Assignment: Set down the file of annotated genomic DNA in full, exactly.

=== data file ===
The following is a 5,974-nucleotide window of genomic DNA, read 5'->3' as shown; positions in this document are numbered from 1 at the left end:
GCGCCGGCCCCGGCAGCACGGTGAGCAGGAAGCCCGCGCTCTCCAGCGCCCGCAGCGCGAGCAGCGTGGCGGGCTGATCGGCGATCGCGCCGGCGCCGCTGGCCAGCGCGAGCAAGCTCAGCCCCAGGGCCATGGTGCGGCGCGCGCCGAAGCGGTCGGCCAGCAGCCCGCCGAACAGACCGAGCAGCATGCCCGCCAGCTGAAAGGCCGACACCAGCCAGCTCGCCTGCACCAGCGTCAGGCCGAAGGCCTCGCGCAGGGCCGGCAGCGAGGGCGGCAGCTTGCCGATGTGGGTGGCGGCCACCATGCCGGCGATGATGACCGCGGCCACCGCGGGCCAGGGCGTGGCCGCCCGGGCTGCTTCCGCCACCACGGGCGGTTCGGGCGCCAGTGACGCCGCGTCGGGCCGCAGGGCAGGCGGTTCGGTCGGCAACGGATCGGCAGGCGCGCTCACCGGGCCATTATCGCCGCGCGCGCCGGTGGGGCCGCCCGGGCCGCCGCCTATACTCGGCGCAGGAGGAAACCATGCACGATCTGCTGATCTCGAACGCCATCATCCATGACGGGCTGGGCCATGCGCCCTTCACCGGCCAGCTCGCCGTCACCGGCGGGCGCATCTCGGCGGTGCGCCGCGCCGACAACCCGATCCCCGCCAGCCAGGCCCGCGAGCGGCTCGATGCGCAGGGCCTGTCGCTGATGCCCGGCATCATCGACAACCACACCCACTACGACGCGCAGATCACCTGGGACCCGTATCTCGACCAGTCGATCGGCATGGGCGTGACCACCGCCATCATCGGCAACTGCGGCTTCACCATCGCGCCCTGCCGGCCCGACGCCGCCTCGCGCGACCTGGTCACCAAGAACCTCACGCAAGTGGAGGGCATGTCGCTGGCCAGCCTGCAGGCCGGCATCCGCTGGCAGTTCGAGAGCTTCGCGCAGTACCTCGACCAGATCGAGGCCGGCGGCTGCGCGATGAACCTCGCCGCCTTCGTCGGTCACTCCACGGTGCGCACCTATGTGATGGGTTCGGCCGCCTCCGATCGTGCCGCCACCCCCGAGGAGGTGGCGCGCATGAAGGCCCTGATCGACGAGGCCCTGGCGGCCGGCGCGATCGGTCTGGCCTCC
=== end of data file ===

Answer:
The following is a 5,974-nucleotide window of genomic DNA, read 5'->3' as shown; positions in this document are numbered from 1 at the left end:
GCGCCGGCCCCGGCAGCACGGTGAGCAGGAAGCCCGCGCTCTCCAGCGCCCGCAGCGCGAGCAGCGTGGCGGGCTGATCGGCGATCGCGCCGGCGCCGCTGGCCAGCGCGAGCAAGCTCAGCCCCAGGGCCATGGTGCGGCGCGCGCCGAAGCGGTCGGCCAGCAGCCCGCCGAACAGACCGAGCAGCATGCCCGCCAGCTGAAAGGCCGACACCAGCCAGCTCGCCTGCACCAGCGTCAGGCCGAAGGCCTCGCGCAGGGCCGGCAGCGAGGGCGGCAGCTTGCCGATGTGGGTGGCGGCCACCATGCCGGCGATGATGACCGCGGCCACCGCGGGCCAGGGCGTGGCCGCCCGGGCTGCTTCCGCCACCACGGGCGGTTCGGGCGCCAGTGACGCCGCGTCGGGCCGCAGGGCAGGCGGTTCGGTCGGCAACGGATCGGCAGGCGCGCTCACCGGGCCATTATCGCCGCGCGCGCCGGTGGGGCCGCCCGGGCCGCCGCCTATACTCGGCGCAGGAGGAAACCATGCACGATCTGCTGATCTCGAACGCCATCATCCATGACGGGCTGGGCCATGCGCCCTTCACCGGCCAGCTCGCCGTCACCGGCGGGCGCATCTCGGCGGTGCGCCGCGCCGACAACCCGATCCCCGCCAGCCAGGCCCGCGAGCGGCTCGATGCGCAGGGCCTGTCGCTGATGCCCGGCATCATCGACAACCACACCCACTACGACGCGCAGATCACCTGGGACCCGTATCTCGACCAGTCGATCGGCATGGGCGTGACCACCGCCATCATCGGCAACTGCGGCTTCACCATCGCGCCCTGCCGGCCCGACGCCGCCTCGCGCGACCTGGTCACCAAGAACCTCACGCAAGTGGAGGGCATGTCGCTGGCCAGCCTGCAGGCCGGCATCCGCTGGCAGTTCGAGAGCTTCGCGCAGTACCTCGACCAGATCGAGGCCGGCGGCTGCGCGATGAACCTCGCCGCCTTCGTCGGTCACTCCACGGTGCGCACCTATGTGATGGGTTCGGCCGCCTCCGATCGTGCCGCCACCCCCGAGGAGGTGGCGCGCATGAAGGCCCTGATCGACGAGGCCCTGGCGGCCGGCGCGATCGGTCTGGCCTCC